So if I am that passionate about the violin, how could I ever let it go? Give it up without a fight? Surely, I couldn’t get it that sense of connection wrong but now it was starting to strain, rip and tear, I wasn’t so sure. It takes two to tango and as much as I loved my violin, I wasn’t too sure about its feelings for me. I was getting a lot of mixed, if not downright negative signals and I could feel the relationship straining. We were ripping and tearing apart.

After all my hard work and many, many hours of practice and all the love that I’d poured into that ungrateful instrument, was this it? Was it over? Were we actually breaking up?

I simply wasn’t good enough.

Surely, not?!! I still had a bit of fight left. If only I tried a little bit harder, I could get there.

I persevered and I persevered but there was no big breakthrough.

Actually, it’s all been rather heartbreaking. I might be a grown up and all but I still just wanted to cry.

I know learning the violin isn’t like cooking 2 minute noodles. You just can’t add water. Chuck it in the microwave. Hey presto! You’re up on stage at the Sydney Opera House. Besides, water and microwaves do very nasty things to unsuspecting violins…almost as good as a match.

Yes, I know it takes at least 10,000 hours of practice to succeed. I also understand that the violin is a notoriously difficult instrument to learn, particularly at first.

Yet, that doesn’t help.

It is soul destroying when my violin squeaks like a mouse being strangled. I hate it when I keep bumping strings, playing two strings at once. Worse still, it drives me completely nuts when I’m trying to play two strings at once doing double stops and I can’t do it. Why is it that when I want to play two strings, I can only play one and when I want to play one I seem to play two? This instrument is doing my head in.

I must also confess that I haven’t quite been keeping up with my practice lately. Last year, I was routinely practising for about an hour a day (You have to practice hard when you pick up an instrument at 42 instead of age 4. That’s many, many hours of practice I have to catch up on!!) Yet, it just hasn’t been coming together and I must confess that I’ve been watching The Voice lately and have been just a little distracted.

So I confess. Yes, I haven’t been practice, practice, practicing after all. I’ve slacked off.

Shame! Shame! Shame!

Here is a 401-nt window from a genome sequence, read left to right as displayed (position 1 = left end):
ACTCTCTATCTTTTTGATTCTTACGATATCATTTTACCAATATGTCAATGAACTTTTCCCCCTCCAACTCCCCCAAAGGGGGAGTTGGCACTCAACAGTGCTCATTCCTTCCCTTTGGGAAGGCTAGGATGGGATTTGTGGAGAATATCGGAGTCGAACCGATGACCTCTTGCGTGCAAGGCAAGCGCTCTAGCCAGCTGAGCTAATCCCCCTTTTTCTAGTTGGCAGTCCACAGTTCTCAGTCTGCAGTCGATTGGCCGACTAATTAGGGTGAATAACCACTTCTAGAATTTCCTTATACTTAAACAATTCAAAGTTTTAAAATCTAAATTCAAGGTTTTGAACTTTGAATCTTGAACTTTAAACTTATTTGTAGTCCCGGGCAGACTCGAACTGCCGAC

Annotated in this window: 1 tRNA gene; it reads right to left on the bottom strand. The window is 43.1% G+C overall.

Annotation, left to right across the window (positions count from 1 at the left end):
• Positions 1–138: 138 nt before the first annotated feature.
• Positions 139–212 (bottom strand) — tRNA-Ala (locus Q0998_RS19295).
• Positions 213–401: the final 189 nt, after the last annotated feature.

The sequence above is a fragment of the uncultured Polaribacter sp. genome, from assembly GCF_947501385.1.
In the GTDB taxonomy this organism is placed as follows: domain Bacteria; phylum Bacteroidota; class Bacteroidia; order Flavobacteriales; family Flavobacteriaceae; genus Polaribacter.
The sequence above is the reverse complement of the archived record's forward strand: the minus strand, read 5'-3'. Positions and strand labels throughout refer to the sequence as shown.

Perhaps, that could indeed explain my stagnation.

Anyway, on Sunday my daughter and I went to a fabulous local concert featuring concert pianist Simon Tedeschi and virtuoso violinist Ian Cooper. I thought long and hard before inviting Miss along to the concert. She’s only just turned seven and the concert went for two hours but she loves music and the tickets were very affordable. You see the concert was held at a local nursing home and was part of the Musica Viva series sponsored by Lend Lease. It was also a very relaxed environment for Miss’s first formal concert. Ian Cooper made a captivating host throwing in comical snippets about his musical travels overseas (encounters with gypsies on the continent and meeting a group of Irish fiddlers sinking Guiness and then playing with them in an Irish pub). The elderly lady next to me was singing along not so quietly to some of the Gershwin numbers and my daughter was struggling to get her iPod to work and was reading her rainbow fairy novel towards the end. The audience clapped along at times and there was even a bit of movement in the seats. After all, how can you possibly sit still when you are experiencing such amazing music? No! You have to respond!

It is hard to think about adjectives to describe these magnificent musicians. I am just an incredibly humble, beginner violinist and I learned the piano way too many moons ago. James Morrison, who has to be the undisputed King of Jazz in Australia and beyond, wrote: “Putting Tedeschi and Cooper together is like mixing nitro with glycerine-an explosion of musical virtuosity”. They played an incredible range of music from classical Bach through to jazz, Irish jigs and Gypsy music.  I can’t really comment much on the piano side of things. However, I was watching Ian Cooper very closely, astounded as his fingers danced on the strings performing absolute magic. I have been playing for 18 months now and still find fourth finger challenging. Ian’s fingers moved well up the fingerboard, which for me, is such a long, long way from home. It’s like flying a rocket to the moon when you’re only on your learner’s permit.

I must also say that Ian exceeded all of my wildest expectations when he announced that he wasn’t just going to play 2 strings at once but all four and he pulled his bow apart and wrapped the horsehair around the strings and actually played beautiful music. I was absolutely gobsmacked!!

Anyway, despite my vows of being more frugal, I burst through the door at interval heading for the CD sales. Before I knew it, I was handing over all my spending money for the week and had bought 3 CDs. This is fairly extreme behavior on my part because I only own a handful of CDs but I had to have them. I had to take this performance home and immerse myself in all that lush, beautiful music. Seize the moment forever!

Anyway, there I was on Monday morning listening to Ian Cooper playing What A Wonderful World of Louis Armstrong fame, when I reached for my violin and started to pick out a few notes and played along. A humble beginner, I was now playing with Ian. Well, I have to admit it was only a couple of notes because Ian sort of wove this magic that transformed this piece of music into something I can’t describe.  Suffice to say that it was way too brilliant for this little beginner. All the same, I really did enjoy our “duet”. It was absolutely awesome! A real hoot!! I was definitely laughing on the inside…especially after all my violin battles lately. I felt that maybe…just maybe…my violin was starting to like me again.

Yes, I know I’m dreaming but when you open my violin book…preliminary grade… there is a quote from violinist Yehudi Menuhin:

“To play great music, you must keep your eyes on a distant star.”

Yes, Ian Cooper might be a very distant star. A star in a some far off galaxy. Yet, I’m on my way a few notes at a time and it’s quite okay to be a legend in your own lunchbox after all.

I encourage you to visit Simon Tedeschi’s website www.simontedeschi.com where you can listen to a few teasers and read some of his articles or visit Ian Cooper at www.iancooper.com Better yet, try to see them live in concert together. They really were a sensation!

Yes, it really is a wonderful world.

xx Rowena

1960's melamine pencil lead holder from m violin collection.

1960’s melamine pencil lead holder from my violin collection.